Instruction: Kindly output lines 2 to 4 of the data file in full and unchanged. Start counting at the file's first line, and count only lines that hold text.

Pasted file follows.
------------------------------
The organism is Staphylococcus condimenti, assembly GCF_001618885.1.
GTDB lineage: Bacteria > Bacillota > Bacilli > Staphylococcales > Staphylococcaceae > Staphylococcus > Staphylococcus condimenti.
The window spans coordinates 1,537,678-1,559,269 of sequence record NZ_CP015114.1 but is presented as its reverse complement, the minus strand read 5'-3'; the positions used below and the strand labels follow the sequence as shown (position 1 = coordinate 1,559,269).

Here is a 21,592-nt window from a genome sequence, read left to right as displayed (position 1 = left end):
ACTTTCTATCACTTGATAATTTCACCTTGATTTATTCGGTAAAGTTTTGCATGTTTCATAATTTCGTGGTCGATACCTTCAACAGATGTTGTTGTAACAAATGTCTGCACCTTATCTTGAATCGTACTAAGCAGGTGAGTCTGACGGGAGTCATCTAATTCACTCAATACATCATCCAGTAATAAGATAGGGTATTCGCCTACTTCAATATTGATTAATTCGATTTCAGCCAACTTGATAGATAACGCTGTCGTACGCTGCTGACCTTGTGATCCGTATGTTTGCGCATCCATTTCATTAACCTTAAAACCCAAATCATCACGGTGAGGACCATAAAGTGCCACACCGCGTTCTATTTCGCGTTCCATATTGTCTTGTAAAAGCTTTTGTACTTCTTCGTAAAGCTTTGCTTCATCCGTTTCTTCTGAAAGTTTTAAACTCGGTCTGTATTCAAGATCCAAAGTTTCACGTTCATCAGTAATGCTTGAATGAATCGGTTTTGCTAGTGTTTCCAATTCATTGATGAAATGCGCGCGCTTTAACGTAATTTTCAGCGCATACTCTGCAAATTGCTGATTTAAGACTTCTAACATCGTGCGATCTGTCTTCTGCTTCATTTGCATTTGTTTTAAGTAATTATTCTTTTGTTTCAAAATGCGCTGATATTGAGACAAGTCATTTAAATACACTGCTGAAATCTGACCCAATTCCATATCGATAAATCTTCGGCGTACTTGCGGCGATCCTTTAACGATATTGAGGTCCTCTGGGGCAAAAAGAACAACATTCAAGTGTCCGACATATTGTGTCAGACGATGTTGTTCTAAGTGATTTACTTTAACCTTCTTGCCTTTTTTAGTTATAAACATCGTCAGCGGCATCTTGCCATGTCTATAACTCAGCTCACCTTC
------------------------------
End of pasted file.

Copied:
GTDB lineage: Bacteria > Bacillota > Bacilli > Staphylococcales > Staphylococcaceae > Staphylococcus > Staphylococcus condimenti.
The window spans coordinates 1,537,678-1,559,269 of sequence record NZ_CP015114.1 but is presented as its reverse complement, the minus strand read 5'-3'; the positions used below and the strand labels follow the sequence as shown (position 1 = coordinate 1,559,269).

Here is a 21,592-nt window from a genome sequence, read left to right as displayed (position 1 = left end):